ArmoredBatman2Armored Batman is one of the three DKR-based figures from the latest series of Mattel’s larger scale DC Comics Multiverse. The figure stands roughly 7 inches tall and he has 25 points of articulation. Just about all of Mattel’s DKR figures have been built from pieces that structurally similar to the figures from Masters of the Universe Classics. While this Batman is stylistically very similar to the others, the only pieces he shares with the prior Batman and Superman are the upper and lower torso parts, and even those are completely covered by add-ons. The rest of the figure’s sculpt is all-new, and it’s pretty impressively handled. It does a very good job translating the design from the comics into three dimensions. In fact, it’s probably the most comic-faithful figure so far in this particular sub-set, since the large quantity of new pieces means that none of Miller’s tinier details have been left out. Each piece of armor has little wrinkles, and the face depicts an old, grizzled Bruce Wayne, which we didn’t really see on the last two figures that Mattel did. Really, the only complaint I can raise about this figure is that he falls victim to Mattel’s continued insistence on attaching capes with unnecessarily large chunks of plastic that plug into the figures’ backs. Is there absolutely no way they could make that connector any smaller? Oh well. Batman’s paintwork isn’t bad. It’s certainly better than Superman’s was. There’s a bit of slop, especially around the edges of the belt, but the overall appearance is pretty good. Batman is packed with the rifle he uses with this armor in the story. Unfortunately, he can’t really hold it very well, since neither of his hands is sculpted to hold it. He also includes the head and pelvis of the New 52 Doomsday, for those that care about such things.


So, as I noted in my review of Superman, I’m only a moderate fan of The Dark Knight Returns. I do, however, love the issue with the fight between Superman and Batman. Since I already had Superman, I was looking forward to getting this guy. That being said, he wasn’t quite at the top of my list for this particular series. So, when I found this series at Target, this wasn’t the figure I intended to buy. No, I really, really wanted to buy the new Supergirl figure, based on the TV series. Target even had two of her, but I just couldn’t bring myself to buy it, because the figure just looked so terrible. I’m getting off topic. I ended up going with this guy because, while he may be ugly, at least he’s supposed to be. This isn’t a perfect figure, but he’s still pretty fun.

#1009: Castle Grayskull




Playsets for action figures are by and large a thing of the past. They were really big in the ‘70s and ‘80s, and even kept up steam for a good part of the ’90s, but a general trending towards less interest in action figures coupled with rising costs of plastics has made them less than practical. Sure, you still see the occasional set here and there, but they lack the charm of the older sets. Occasionally, an attempt is made at recapturing that charm for a more collector-oriented market. A few years back, Mattel used their online store Matty Collector to get enough backers to fund a high(ish)-end version of Castle Grayskull, an important part of the He-Man mythos. This not a review of that. Nope, this is a review of its direct predecessor. Well, most of it anyway. Let’s get to the review!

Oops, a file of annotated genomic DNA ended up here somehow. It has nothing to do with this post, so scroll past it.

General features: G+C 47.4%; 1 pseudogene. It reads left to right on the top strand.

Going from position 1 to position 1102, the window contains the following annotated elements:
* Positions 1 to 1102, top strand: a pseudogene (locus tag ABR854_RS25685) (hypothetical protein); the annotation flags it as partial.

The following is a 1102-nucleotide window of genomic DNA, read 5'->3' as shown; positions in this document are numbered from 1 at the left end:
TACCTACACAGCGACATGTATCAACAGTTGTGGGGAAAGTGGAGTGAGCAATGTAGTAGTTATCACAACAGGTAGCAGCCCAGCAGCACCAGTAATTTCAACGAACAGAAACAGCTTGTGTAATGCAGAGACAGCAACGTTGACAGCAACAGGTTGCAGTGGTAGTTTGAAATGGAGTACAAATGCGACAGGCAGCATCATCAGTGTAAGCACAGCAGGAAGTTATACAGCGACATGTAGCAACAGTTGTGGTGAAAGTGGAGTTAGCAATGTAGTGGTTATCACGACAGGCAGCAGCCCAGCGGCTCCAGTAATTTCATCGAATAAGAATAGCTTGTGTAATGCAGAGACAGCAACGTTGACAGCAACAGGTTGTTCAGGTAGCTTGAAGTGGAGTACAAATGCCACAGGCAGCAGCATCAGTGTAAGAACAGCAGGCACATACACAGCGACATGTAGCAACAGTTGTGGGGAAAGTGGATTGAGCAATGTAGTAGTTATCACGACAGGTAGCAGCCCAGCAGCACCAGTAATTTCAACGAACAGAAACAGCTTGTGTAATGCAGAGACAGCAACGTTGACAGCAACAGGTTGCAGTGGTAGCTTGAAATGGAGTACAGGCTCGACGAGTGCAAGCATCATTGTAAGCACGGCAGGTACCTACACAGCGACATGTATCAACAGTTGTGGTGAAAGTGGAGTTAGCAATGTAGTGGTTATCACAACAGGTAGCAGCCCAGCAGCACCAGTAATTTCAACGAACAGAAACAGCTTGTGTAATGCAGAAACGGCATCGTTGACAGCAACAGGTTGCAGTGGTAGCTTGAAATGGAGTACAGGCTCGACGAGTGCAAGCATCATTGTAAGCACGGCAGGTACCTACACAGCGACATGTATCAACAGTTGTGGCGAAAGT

Grayskull7Castle Grayskull was released as a deluxe playset during the first year of the 2002 Masters of the Universe line. The Castle is designed to fit with the basic 6-inch figures Mattel offered. It’s actually about half-scale. In its defense, even the much larger, much more expensive Castle Grayskull was only three-quarter-scale, and that one wasn’t even vying for valuable retail shelf space. As it is, it’s definitely undersized, but it’s large enough that it suits the purpose it was built for pretty well. The Castle is just about 20 Grayskull2inches tall and 17 inches wide. When the Castle is all folded up, it’s only about 4 inches deep. The exterior of the Castle is pretty impressively detailed, and features a very nice selection of textures, which keep it exciting. Well, for a non-mobile playset anyway. The overall look, though undersized, is a very nice translation of the Castle’s 200x design. As you can probably note from the pictures, the parapets are made up of several Grayskull3different pieces, which clip into place. They were prone to fall off, which is why my set is missing a couple of them. The Castle can unfold, which reveals the interior and increases the depth of the set to 11 inches. The interior of the Castle isn’t quite as nice as the exterior, since it has to fit inside when folded. Still, there are several very nice details, including a spot for weapon storage and even a neat little computer thingy in the corner. I also love the small, easy to overlook details, like the skull and rat on the floor in the prison cell area. For some reason, in the 2000s, toy Grayskull5companies thought that the best way to sell a playset was to work in some weird battery-operated, figure prompted gimmick. Remember the ThunderLynx bit from the Tower of Omens? Well, Castle Grayskull’s got something like that. Each of the figures in the 200x Masters line (well, at least the earlier ones) had a little…thingy imbedded in their foot, which was expressly designed to work with this set. There are several spots on the set where there’s a golden footprint. When a figure’s foot was Grayskull9moved back and forth on this spot, it would release a lever on a door, revealing differing parts of the set or activating traps. Most of them are a little weird and gimmicky, but I do quite like the one on the upper level, which swings open a door revealing a special chrome version of the power sword placed on a nice little pedestal. It’s still really gimmicky, but, c’mon! Chrome! In addition to the aforementioned chrome sword, the Castle included a flag (missing Grayskull6from mine), a big cannon sort of thing, a set of shackles, bars for a cell (also missing), a giant key (because why not?), as well as a large arsenal of weapons, of which I only have the trident. Still, that was a pretty awesome selection of extras, especially given the kind of extras we see nowadays.